But also on the legal strategy as it has to do with specifically Roe v. Wade, it’s a pretty kind of fascinating sort of thing to watch bills or legislation that didn’t have a chance 10 years ago have a chance today. And that includes on the state level and these are actually going to be things that can be test cases for Roe v. Wade. I mean what an interesting, interesting thing here. So I say let’s go with it.
On a cultural level, I think there are times that the law can lead culture or can instruct culture. We saw that, for example, with civil-rights legislation in the south. And I think this at least confronts those who are ambiguous on abortion with an idea that abortion itself is immoral to a level that it should be outlawed. So I’m OK with that instructive role that this legislation can play as well.
Now, hopefully we don’t leave all the education up to a disembodied piece of legislation. We need to engage that instruction ourselves. But, yeah, listen, I’m all for this. And I’m curious. I’m curious what this Supreme Court is going to do. It’s a different Supreme Court. We haven’t had anything like this tested by this particular court. So, I think it’s going to be interesting to watch and at the very least it seems like states are really trying to create this elbow room from the federal government and say, look, on this issue we should be the ones in charge. So, good for them and I think we’re going to see more and even more creative attempts on a state level.
BROWN: John Stonestreet is president of the Colson Center and host of the Breakpoint podcast.
EICHER: Thank you John.
STONESTREET: Thank you both.
NICK EICHER, HOST: German police say they have solved a cold case nine years after a burglary in the town of Schwelm.
And it’s all thanks to a half-eaten piece of sausage.
The suspect is identified only as a 30-year-old male. The break-in happened sometime in March 2012. Evidently, the perp helped himself to a bite of sausage—known in Germany as wurst. And it kind of is the worst. But I digress.
French police recently notified German investigators that they had taken DNA from a man arrested there that matched the DNA gathered from the half-eaten wurst.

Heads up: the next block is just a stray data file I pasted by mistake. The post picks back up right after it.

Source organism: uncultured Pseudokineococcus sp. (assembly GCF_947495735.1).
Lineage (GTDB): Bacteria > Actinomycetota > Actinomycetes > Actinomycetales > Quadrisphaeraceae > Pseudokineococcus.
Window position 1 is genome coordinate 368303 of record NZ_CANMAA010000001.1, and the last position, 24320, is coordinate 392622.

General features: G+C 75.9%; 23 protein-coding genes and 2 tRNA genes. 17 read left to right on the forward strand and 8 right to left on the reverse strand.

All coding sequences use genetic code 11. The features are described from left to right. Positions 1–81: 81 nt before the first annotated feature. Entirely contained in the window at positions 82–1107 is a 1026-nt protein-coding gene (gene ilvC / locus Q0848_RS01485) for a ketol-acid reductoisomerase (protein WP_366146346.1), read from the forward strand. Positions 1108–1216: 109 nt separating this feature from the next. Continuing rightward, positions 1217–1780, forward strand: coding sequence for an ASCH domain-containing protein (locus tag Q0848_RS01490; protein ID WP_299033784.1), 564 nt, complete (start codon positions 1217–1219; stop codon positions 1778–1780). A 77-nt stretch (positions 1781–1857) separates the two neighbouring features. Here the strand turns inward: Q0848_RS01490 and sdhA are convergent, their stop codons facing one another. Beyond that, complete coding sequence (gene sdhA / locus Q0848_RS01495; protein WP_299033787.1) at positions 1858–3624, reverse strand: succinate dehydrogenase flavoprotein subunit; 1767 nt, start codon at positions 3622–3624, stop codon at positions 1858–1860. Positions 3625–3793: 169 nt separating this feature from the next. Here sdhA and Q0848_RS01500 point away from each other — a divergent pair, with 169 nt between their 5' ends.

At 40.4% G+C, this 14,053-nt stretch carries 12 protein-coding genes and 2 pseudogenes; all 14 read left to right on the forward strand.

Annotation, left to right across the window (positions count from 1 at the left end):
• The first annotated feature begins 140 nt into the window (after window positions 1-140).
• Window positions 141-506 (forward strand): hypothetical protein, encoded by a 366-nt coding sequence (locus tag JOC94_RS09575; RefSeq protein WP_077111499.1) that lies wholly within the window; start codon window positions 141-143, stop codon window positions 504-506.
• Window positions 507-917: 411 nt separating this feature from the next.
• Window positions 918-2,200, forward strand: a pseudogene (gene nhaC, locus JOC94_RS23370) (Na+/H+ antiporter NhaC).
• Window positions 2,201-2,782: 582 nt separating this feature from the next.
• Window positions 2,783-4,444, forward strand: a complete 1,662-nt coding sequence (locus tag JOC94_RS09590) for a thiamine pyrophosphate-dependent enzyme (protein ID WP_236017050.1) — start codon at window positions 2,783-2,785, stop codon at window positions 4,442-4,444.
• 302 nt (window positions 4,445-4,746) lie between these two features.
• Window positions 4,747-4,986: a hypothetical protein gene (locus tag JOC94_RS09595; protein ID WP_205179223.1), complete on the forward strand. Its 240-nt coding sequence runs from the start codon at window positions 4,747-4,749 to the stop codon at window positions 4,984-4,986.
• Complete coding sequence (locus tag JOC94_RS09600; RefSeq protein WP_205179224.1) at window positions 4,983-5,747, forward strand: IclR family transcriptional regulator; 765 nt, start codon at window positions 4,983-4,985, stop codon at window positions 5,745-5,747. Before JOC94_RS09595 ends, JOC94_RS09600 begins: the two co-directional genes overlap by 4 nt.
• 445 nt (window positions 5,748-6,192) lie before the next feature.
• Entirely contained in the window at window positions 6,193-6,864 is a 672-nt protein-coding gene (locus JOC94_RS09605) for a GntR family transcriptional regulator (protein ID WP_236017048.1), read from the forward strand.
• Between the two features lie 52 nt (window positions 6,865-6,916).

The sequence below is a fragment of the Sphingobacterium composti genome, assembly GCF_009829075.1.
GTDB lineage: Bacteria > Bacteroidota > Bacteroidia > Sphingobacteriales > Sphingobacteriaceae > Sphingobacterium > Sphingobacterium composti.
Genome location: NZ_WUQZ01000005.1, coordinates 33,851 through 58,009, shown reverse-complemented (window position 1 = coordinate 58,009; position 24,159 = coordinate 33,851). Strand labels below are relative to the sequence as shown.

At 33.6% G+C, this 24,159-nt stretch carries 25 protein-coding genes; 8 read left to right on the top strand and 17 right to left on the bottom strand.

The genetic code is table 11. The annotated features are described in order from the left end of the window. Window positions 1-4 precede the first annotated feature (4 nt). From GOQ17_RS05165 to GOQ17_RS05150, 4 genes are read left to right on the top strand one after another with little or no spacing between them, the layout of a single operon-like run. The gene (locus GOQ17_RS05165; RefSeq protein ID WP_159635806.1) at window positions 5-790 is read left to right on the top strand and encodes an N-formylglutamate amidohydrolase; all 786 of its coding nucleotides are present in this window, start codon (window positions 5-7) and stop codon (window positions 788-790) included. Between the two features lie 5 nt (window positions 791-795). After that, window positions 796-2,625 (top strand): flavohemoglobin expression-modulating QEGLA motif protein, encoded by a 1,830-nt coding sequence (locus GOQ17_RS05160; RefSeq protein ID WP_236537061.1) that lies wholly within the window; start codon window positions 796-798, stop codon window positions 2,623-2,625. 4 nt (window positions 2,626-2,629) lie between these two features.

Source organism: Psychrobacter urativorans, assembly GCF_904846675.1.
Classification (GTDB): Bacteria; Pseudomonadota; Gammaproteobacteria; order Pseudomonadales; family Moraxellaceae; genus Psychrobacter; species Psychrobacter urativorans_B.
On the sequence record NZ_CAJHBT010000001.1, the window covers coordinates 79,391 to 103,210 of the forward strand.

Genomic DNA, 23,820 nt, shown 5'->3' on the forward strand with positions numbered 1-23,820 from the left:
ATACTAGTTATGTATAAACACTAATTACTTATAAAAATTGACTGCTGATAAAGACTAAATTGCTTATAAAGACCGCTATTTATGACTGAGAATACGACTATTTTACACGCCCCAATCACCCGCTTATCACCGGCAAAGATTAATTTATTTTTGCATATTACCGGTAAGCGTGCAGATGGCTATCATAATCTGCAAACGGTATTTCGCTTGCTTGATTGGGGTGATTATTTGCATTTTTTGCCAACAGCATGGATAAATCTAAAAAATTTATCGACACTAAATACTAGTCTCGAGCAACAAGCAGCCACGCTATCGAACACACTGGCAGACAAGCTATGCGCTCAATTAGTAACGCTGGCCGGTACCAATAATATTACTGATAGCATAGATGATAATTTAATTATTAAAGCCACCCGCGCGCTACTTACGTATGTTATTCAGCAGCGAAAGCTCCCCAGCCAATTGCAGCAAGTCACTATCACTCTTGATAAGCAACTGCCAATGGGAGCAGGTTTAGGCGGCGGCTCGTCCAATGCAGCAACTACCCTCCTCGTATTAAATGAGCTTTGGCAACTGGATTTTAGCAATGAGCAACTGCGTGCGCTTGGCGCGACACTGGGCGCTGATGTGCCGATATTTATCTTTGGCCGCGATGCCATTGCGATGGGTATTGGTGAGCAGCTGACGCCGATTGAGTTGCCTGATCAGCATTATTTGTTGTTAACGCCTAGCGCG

However, the statute of limitations on the burglary has expired. And that means the suspect likely will not be extradited to Germany.
So, Myrna’s rolling her eyes here because she knows how I love puns. I cannot resist: This is clearly—for the investigators—a wurst-case scenario.
It’s The World and Everything in It.
MYRNA BROWN, HOST: Today is Friday, March 12th. Thank you for turning to WORLD Radio to help start your day.
Good morning. I’m Myrna Brown.
NICK EICHER, HOST: And I’m Nick Eicher. Coming next on The World and Everything in It: a new film about a difficult topic that many families are dealing with these days.
It’s in theaters now and available on streaming March 26th. But it’s already generating a lot of Oscar buzz. Here’s Megan Basham.
MEGAN BASHAM, REVIEWER: It’s easy to see the stage origins of Anthony Hopkins’ latest movie, The Father. Writer-director Florian Zeller adapted the film, rated PG-13 for language, from his 2012 French play.
Nearly all the action takes place in a flat that may be Anthony’s (Hopkins’ character shares his first name) or may belong to his eldest daughter, Anne. Late stage dementia makes it difficult for him to remember where he is. But the close set and small cast are the ideal building blocks to illustrate the narrowing that so often comes with the end of life, when the world available to us, both physically and socially, grows so small.
Anne, played by Olivia Colman, tells him she is moving to France to get married. But even if she weren’t, she’s no longer equipped to see to his needs, so they will have to make arrangements about his care. Anthony blithely wonders who would be interested in her romantically and goes back to fixating on his favorite watch. Anne’s lined face and hunched shoulders show months, possibly years, of bearing her father’s verbal blows. Is it illness making him say these things? Or are these the thoughts he’s always had, his tongue loosening as the restraint of a sound mind falls away?